However, chances are you will not know any of the stocks in the STAR 50 index. Have you ever heard of Beijing Kingsoft Office Software, Montage Technology or Semiconductor Manufacturing International? Me neither.

The Hang Seng Tech Index

STAR 50 index was just the beginning. A few days after its inception, the Hang Seng Tech Index was launched. It tracks the 30 largest technology companies listed in Hong Kong markets with high business exposure to technology themes. Unlike the STAR 50, you will find well-known names, such as Alibaba, Tencent or JD.com. In the same way that STAR 50 index, Hang Seng Tech Index targets Chinese markets for innovative companies, with an 8% capping rule. See index methodology for details.

Comparison of indexes performances: STAR 50, Hang Seng Tech and NASDAQ-100.
Comparison of indexes performances: STAR 50, Hang Seng Tech and NASDAQ-100.

Where and How to Buy these Chinese Tech Indexes?

Passive investing is your best option. Although these indexes’ ambition is to compete with their US counterparts, they are still young. Then, ETF offer is scarce, and you can count them on the fingers of one or two hands.

For STAR 50 index, China ETF specialist KraneShares recently launched its KraneShares SSE STAR Market 50 Index ETF (KSTR) on NYSE Arca. And that is all for STAR 50 index!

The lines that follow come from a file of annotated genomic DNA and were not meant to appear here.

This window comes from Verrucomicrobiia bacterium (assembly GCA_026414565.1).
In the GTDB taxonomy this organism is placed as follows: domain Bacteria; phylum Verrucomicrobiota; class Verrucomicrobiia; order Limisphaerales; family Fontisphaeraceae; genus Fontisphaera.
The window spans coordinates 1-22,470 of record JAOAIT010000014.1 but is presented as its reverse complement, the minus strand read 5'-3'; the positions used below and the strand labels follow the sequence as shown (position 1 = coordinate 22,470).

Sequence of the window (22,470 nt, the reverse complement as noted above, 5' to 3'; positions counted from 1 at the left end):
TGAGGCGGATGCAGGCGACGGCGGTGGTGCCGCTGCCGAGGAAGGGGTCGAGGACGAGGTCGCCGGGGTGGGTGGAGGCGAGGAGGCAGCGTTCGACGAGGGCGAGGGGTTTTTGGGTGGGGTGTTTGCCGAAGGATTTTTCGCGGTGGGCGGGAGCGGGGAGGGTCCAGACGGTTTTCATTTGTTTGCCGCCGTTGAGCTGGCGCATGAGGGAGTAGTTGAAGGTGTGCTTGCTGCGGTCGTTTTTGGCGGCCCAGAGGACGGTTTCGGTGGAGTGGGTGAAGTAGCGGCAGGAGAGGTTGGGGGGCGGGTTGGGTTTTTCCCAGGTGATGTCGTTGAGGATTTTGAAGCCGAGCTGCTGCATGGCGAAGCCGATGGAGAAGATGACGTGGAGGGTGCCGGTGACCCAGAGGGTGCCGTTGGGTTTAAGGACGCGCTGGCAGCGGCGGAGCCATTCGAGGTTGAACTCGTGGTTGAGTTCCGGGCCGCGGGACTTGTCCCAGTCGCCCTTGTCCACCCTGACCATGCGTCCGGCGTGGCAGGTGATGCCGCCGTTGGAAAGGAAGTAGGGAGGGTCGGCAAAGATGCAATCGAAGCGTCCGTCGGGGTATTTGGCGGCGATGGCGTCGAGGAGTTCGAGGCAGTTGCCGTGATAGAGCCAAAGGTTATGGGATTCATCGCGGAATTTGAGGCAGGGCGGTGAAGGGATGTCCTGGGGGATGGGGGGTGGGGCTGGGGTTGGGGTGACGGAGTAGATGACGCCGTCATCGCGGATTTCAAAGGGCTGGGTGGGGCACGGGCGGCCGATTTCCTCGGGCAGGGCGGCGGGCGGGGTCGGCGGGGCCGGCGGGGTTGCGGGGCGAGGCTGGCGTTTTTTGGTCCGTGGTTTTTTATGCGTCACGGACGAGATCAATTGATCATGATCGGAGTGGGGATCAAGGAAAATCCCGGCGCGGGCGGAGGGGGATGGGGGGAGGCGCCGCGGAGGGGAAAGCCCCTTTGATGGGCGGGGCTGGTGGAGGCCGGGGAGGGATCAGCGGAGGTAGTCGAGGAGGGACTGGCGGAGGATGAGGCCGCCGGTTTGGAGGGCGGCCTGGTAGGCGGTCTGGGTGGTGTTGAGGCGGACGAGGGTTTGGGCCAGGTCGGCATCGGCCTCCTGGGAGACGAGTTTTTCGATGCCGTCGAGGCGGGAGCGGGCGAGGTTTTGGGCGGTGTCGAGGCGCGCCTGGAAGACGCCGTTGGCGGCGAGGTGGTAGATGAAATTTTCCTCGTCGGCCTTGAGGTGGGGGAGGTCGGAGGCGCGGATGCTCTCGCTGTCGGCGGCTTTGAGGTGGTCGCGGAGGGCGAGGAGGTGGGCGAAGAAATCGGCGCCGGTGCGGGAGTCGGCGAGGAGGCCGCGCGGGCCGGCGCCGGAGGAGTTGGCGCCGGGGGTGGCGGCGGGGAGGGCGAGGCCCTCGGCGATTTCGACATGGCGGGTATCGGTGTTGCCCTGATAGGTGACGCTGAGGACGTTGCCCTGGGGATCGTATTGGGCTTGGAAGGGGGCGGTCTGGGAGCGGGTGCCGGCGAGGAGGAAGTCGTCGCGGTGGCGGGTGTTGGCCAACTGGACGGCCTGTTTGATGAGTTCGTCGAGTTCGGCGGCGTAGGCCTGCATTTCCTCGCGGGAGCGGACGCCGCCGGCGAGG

Alternatively, the offer is broader for Heng Seng Tech index:

  • iShares Hang Seng TECH ETF
  • ChinaAMC Hang Seng TECH Index ETF
  • CSOP Hang Seng TECH Index ETF
  • KraneShares Hang Seng TECH Index ETF (waiting for SEC approval)

Unfortunately, things get a bit more complicated for European investors. Indeed, both Chinese indexes remain hard to reach regarding retail investment market rules in Europe (such as PRIIPS and UCITS guidelines). HSBC is the only one selling a Hang Seng Tech UCITS ETF, since December 2020.

A Final Word

Although the STAR market is geared towards the Chinese private tech sector, Hong Kong’s Hang Seng Tech, conversely, includes public stocks such as Alibaba or Tencent. In both cases, these new indexes clearly confirm that China is judiciously placing its pieces to move out of the sphere of US influence.

Anyway, they represent good options to diversify your Chinese equity allocation, off the beaten track of MSCI China, CSI 300 and so on. See my article on portfolio allocation optimization and why it matters.

Raphaël is the founder of Investiforum.fr, a financial website for French-speaking private investors. This article was originally issued on Investiforum. Read the original article (in French).

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This article is for educational and entertainment purposes only and should not be considered as financial or legal advice. Not all information will be accurate but all the data is sourced. Consult a professional before making any significant financial decisions. This article should not be seen as an incentive to buy or sell any of the securities mentioned therein. The author has no position in any of the ETF mentioned.

Blogger at investiforum.fr (investing for french investors)